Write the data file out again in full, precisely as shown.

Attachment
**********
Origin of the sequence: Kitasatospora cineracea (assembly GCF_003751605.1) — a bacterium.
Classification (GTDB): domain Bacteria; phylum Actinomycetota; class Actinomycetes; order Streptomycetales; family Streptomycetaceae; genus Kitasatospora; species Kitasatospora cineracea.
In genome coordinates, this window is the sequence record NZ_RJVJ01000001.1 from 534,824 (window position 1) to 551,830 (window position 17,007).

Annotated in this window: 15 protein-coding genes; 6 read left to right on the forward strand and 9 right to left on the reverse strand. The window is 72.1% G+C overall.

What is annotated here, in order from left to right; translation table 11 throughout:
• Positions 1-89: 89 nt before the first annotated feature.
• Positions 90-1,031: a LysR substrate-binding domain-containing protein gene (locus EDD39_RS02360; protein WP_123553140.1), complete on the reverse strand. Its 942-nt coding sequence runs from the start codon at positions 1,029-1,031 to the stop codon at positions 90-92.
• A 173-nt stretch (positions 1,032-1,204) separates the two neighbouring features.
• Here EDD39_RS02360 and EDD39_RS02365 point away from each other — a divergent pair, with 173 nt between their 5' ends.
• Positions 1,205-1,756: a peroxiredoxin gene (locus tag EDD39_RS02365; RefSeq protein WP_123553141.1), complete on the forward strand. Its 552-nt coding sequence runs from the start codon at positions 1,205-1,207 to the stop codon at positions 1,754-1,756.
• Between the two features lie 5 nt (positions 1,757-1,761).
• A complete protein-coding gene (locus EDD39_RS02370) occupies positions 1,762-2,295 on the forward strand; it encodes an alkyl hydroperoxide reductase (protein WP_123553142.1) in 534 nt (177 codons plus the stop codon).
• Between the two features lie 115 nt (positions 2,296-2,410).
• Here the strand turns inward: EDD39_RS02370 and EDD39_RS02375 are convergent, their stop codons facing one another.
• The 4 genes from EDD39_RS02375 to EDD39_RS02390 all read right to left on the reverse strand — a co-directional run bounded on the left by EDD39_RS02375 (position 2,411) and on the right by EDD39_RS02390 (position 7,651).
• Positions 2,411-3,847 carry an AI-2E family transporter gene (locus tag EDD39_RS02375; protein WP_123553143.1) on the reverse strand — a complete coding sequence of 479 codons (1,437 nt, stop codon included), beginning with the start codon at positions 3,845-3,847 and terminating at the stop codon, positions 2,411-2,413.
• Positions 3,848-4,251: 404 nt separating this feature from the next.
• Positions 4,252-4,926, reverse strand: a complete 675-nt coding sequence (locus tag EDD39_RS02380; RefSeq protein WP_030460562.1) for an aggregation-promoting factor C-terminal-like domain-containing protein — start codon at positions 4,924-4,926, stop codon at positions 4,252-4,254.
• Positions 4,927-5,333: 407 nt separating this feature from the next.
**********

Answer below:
Origin of the sequence: Kitasatospora cineracea (assembly GCF_003751605.1) — a bacterium.
Classification (GTDB): domain Bacteria; phylum Actinomycetota; class Actinomycetes; order Streptomycetales; family Streptomycetaceae; genus Kitasatospora; species Kitasatospora cineracea.
In genome coordinates, this window is the sequence record NZ_RJVJ01000001.1 from 534,824 (window position 1) to 551,830 (window position 17,007).

Annotated in this window: 15 protein-coding genes; 6 read left to right on the forward strand and 9 right to left on the reverse strand. The window is 72.1% G+C overall.

What is annotated here, in order from left to right; translation table 11 throughout:
• Positions 1-89: 89 nt before the first annotated feature.
• Positions 90-1,031: a LysR substrate-binding domain-containing protein gene (locus EDD39_RS02360; protein WP_123553140.1), complete on the reverse strand. Its 942-nt coding sequence runs from the start codon at positions 1,029-1,031 to the stop codon at positions 90-92.
• A 173-nt stretch (positions 1,032-1,204) separates the two neighbouring features.
• Here EDD39_RS02360 and EDD39_RS02365 point away from each other — a divergent pair, with 173 nt between their 5' ends.
• Positions 1,205-1,756: a peroxiredoxin gene (locus tag EDD39_RS02365; RefSeq protein WP_123553141.1), complete on the forward strand. Its 552-nt coding sequence runs from the start codon at positions 1,205-1,207 to the stop codon at positions 1,754-1,756.
• Between the two features lie 5 nt (positions 1,757-1,761).
• A complete protein-coding gene (locus EDD39_RS02370) occupies positions 1,762-2,295 on the forward strand; it encodes an alkyl hydroperoxide reductase (protein WP_123553142.1) in 534 nt (177 codons plus the stop codon).
• Between the two features lie 115 nt (positions 2,296-2,410).
• Here the strand turns inward: EDD39_RS02370 and EDD39_RS02375 are convergent, their stop codons facing one another.
• The 4 genes from EDD39_RS02375 to EDD39_RS02390 all read right to left on the reverse strand — a co-directional run bounded on the left by EDD39_RS02375 (position 2,411) and on the right by EDD39_RS02390 (position 7,651).
• Positions 2,411-3,847 carry an AI-2E family transporter gene (locus tag EDD39_RS02375; protein WP_123553143.1) on the reverse strand — a complete coding sequence of 479 codons (1,437 nt, stop codon included), beginning with the start codon at positions 3,845-3,847 and terminating at the stop codon, positions 2,411-2,413.
• Positions 3,848-4,251: 404 nt separating this feature from the next.
• Positions 4,252-4,926, reverse strand: a complete 675-nt coding sequence (locus tag EDD39_RS02380; RefSeq protein WP_030460562.1) for an aggregation-promoting factor C-terminal-like domain-containing protein — start codon at positions 4,924-4,926, stop codon at positions 4,252-4,254.
• Positions 4,927-5,333: 407 nt separating this feature from the next.